Paraphrasing and Quotation in Chicago Format

When you write a paper or an essay, you are expected to write the results of your research in your own words. That is why copying another author’s paper or, at the very least, using an idea from a source without citing the author is termed plagiarism. Plagiarism is a major form of academic dishonesty that attracts severe punishment and humiliation.

However, you can use the ideas from a source without plagiarizing either by paraphrasing or quoting. Paraphrasing is the method of using the idea in a source material without using the text in the source the way it was written. Also, paraphrasing is the author’s rendition of the text in a source material that is presented in a new form while still expressing the same idea.

Quotation, unlike paraphrasing, is copying the exact text of source material and including it in your work with the inclusion of a quotation mark to show the words are not yours.

To avoid plagiarism, you need to give credit to the author or creator of the original idea anytime you use them either by paraphrasing or by quotation. The method of paraphrasing or quoting a source is dependent on the writing format you are using for your paper or essay.

This article illustrates how paraphrasing and quotation can be done successfully in Chicago format. (Also learn about paraphrasing and quotation in APA and MLA format)

pointing hand Quotation in Chicago Format

Short Quotation

When you are taking a text from a source that is less than 100 words, you are expected to incorporate the text in your paragraph with the inclusion of quotation marks. The citation for the quotation should come after or before the quotation mark in parenthesis. The page number where the text was taken should be included in the citation.

For example

Johnson (2005, 154) stated that “Morning routines are one of the defining factors that predict if a person will have a great day.”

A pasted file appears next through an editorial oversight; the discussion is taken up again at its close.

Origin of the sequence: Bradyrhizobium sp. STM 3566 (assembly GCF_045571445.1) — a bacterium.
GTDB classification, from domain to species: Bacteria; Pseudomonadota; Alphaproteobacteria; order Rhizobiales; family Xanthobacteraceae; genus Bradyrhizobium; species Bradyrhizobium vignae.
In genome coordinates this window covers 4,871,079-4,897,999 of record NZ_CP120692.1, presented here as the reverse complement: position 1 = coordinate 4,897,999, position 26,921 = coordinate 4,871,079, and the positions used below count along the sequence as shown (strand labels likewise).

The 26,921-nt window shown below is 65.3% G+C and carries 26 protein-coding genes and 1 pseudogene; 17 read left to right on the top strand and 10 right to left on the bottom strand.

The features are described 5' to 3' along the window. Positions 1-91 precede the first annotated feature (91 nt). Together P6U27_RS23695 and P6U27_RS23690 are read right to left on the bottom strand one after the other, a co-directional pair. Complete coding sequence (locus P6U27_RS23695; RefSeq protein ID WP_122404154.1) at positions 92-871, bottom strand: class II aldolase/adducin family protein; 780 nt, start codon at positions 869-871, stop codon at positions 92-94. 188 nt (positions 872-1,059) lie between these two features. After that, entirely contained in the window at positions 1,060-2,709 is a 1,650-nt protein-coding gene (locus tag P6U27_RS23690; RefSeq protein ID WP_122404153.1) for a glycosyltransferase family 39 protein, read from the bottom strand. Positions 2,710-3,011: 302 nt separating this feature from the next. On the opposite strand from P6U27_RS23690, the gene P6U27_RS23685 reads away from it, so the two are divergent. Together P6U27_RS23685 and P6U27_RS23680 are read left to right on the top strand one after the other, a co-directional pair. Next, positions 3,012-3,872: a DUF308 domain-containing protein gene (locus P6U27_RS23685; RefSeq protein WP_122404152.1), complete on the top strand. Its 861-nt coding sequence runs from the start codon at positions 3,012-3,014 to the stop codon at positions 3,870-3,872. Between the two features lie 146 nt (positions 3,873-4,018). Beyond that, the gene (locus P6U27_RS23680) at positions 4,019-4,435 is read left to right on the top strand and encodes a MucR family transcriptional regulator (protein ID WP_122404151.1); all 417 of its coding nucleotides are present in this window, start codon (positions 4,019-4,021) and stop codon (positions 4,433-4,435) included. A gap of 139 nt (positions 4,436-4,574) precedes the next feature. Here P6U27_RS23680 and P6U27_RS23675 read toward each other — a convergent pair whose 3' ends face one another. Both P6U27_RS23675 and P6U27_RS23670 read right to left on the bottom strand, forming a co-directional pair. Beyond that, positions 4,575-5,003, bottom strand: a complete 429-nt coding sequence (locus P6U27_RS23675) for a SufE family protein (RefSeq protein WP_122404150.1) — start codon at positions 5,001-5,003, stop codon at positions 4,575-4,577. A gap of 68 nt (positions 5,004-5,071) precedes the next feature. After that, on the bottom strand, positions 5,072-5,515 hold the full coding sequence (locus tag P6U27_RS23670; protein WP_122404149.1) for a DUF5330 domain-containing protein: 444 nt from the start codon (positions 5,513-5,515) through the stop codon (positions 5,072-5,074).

If there is any information being left out, three dots (…) must be used to indicate that there is missing information.

For example

Alexander (1999, 201) argued that “having or creating a morning routine is not focused on who can achieve or check off the most boxes……. but it is about making sure you start your day with peace”.

Longer quotation

When you have to use a text from a source that is more than 100 words, you are expected to incorporate the text in a new paragraph. Plus, the text should be writing as a free-standing block of text. Also, the text should be indented by one-half inch to the right, and the text should be written in double space. The citation with page number should be placed at the end of the paragraph after the punctuation.

For example

Internet ethics is a subset of computer ethics; it is a relatively young discipline that has now become one of the most important branches of ethics as a philosophical field. In the early 1980s, ethical issues in computing became one of the important issues of philosophers, computer scientists, and scholars (James and John, 2009, 312).

pointing hand Paraphrasing in Chicago Format

Paraphrasing entails rephrasing the idea in the source material in your own words. Paraphrasing still requires that you cite the original source. When paraphrasing, you are not expected to include your own idea in the text. The idea behind paraphrasing is to express ideas in your own words so it can flow better with your writing.

When paraphrasing, you are expected to change the sentence structure and expression using alternative expression and synonyms. When citing the source for a paraphrased sentence in Chicago style, the page number of the original text should be included.

For example

Akbulut et al. (2008) identified the several types of academic dishonesty behavior that can be linked to internet usage, and these behaviors include plagiarism, fraudulence, and many more. (213)

academic editors of manuscripts

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